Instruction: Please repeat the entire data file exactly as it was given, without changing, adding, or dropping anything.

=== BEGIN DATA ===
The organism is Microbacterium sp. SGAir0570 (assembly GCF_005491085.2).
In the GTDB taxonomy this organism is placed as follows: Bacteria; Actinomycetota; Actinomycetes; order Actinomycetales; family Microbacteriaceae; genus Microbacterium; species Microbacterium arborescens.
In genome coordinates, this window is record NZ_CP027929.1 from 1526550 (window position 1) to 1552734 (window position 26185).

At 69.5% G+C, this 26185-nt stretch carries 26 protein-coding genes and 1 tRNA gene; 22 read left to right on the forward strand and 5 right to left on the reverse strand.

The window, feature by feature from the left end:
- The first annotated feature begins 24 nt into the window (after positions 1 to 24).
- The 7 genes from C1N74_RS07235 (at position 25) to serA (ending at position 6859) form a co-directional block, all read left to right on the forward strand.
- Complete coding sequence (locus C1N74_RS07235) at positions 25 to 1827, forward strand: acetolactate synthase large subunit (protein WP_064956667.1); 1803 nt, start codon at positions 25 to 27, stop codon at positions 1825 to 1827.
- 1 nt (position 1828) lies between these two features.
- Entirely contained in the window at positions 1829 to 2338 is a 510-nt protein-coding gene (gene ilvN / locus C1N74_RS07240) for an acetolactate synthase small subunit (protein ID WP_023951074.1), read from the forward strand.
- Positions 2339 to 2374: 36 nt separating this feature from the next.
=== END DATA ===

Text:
The organism is Microbacterium sp. SGAir0570 (assembly GCF_005491085.2).
In the GTDB taxonomy this organism is placed as follows: Bacteria; Actinomycetota; Actinomycetes; order Actinomycetales; family Microbacteriaceae; genus Microbacterium; species Microbacterium arborescens.
In genome coordinates, this window is record NZ_CP027929.1 from 1526550 (window position 1) to 1552734 (window position 26185).

At 69.5% G+C, this 26185-nt stretch carries 26 protein-coding genes and 1 tRNA gene; 22 read left to right on the forward strand and 5 right to left on the reverse strand.

The window, feature by feature from the left end:
- The first annotated feature begins 24 nt into the window (after positions 1 to 24).
- The 7 genes from C1N74_RS07235 (at position 25) to serA (ending at position 6859) form a co-directional block, all read left to right on the forward strand.
- Complete coding sequence (locus C1N74_RS07235) at positions 25 to 1827, forward strand: acetolactate synthase large subunit (protein WP_064956667.1); 1803 nt, start codon at positions 25 to 27, stop codon at positions 1825 to 1827.
- 1 nt (position 1828) lies between these two features.
- Entirely contained in the window at positions 1829 to 2338 is a 510-nt protein-coding gene (gene ilvN / locus C1N74_RS07240) for an acetolactate synthase small subunit (protein ID WP_023951074.1), read from the forward strand.
- Positions 2339 to 2374: 36 nt separating this feature from the next.